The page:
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‘I’ve never been there’ - chairman’s museum confession ahead of sealing its fate

PUBLISHED: 14:49 14 March 2019 | UPDATED: 14:49 14 March 2019

City councillor Keith Driver, who confessed to never having visited the John Jarrold Printing Museum before supporting plans to move it Photo: Bill Smith

City councillor Keith Driver, who confessed to never having visited the John Jarrold Printing Museum before supporting plans to move it Photo: Bill Smith

Archant © 2013

A planning committee chairman confessed to never having visited a city museum - just before casting a crucial vote to seal the demolition of its current home.

Aerial view of Barrack Street and Jarrold print, Norwich. Date: 3 Feb 2019. Picture: Mike PageAerial view of Barrack Street and Jarrold print, Norwich. Date: 3 Feb 2019. Picture: Mike Page

Plans for more than 200 new homes off Barrack Street in Norwich were approved by the city council’s planning committee by the narrowest of margins; plans which will also see the demolition of an annex of St James’ Mill which houses the John Jarrold Printing Museum.

While artefacts from the museum have been promised a new home in the development, campaigners hoping to preserve it as it is say this new home will not be fit for purpose.

After close to two hours of debate, the committee was finely split on the plans, with chairman Keith Driver left in a position where his vote could sway the decision either way.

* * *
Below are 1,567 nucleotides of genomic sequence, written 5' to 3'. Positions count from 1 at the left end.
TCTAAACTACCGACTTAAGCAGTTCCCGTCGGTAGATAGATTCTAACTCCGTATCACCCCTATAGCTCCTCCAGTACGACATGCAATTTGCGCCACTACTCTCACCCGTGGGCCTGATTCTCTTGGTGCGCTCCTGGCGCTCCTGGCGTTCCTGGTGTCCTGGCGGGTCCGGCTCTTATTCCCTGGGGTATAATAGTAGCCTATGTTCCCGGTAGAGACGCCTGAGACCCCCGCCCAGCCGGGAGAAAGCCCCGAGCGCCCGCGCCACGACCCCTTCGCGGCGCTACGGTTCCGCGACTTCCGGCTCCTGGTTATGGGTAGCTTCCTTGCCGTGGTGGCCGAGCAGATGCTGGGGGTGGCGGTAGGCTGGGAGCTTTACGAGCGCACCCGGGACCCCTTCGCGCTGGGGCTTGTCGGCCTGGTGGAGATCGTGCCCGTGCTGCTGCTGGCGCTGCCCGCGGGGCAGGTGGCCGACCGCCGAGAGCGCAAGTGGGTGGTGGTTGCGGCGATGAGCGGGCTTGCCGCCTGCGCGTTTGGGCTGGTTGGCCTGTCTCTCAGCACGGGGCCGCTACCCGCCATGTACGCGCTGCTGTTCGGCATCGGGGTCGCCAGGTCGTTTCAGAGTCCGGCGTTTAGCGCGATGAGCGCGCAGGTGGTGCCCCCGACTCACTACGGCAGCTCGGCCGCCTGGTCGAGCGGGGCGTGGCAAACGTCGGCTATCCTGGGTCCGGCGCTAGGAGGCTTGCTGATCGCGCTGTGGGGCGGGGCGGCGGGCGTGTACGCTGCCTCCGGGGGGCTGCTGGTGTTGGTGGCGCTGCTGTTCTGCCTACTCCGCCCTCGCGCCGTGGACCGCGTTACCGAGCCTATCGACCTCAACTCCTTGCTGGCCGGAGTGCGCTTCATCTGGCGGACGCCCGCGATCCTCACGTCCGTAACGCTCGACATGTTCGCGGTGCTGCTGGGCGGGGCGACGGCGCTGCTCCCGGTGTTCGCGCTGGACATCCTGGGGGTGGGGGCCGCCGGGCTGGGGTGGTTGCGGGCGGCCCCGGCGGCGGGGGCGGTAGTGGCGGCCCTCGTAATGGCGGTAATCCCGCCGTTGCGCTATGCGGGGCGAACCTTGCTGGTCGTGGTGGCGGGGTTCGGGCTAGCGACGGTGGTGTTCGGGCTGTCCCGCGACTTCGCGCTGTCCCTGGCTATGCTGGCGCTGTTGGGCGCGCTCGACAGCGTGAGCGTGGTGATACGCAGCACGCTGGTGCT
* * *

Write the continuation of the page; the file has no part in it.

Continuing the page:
Ahead of the vote, Mr Driver, Labour councillor for Lakenham, angered campaigners - who had filled the public gallery - by confessing to having never visited the 37-year-old museum.

He said: “I’ve never been there, I must admit, however I believe the history it celebrates will be opened up to the wider people of Norwich by this proposal - particularly to children.

“At the moment it only opens three hours a week, while the new location would be open five days a week. That can only be good for Norwich.”

Campaigners including current museum volunteers attended the committee meeting, including Paul Nash from the Printing Historical Society, who was drafted in to speak on their behalf.

He said: “Jarrold is a working museum, allowing members of the public to be directly involved in the process of printing. The value of hands-on experience in understanding the past and exploring the creative possibilities of print can hardly be exaggerated.”

The now approved development’s provision for the museum is smaller than the current location and therefore means working functions of it will be lost.

However, city planners told the committee the council was powerless to protect the museum - which is privately owned by Jarrolds - from closing if the company saw fit to do so.

The application was approved by seven votes to five.

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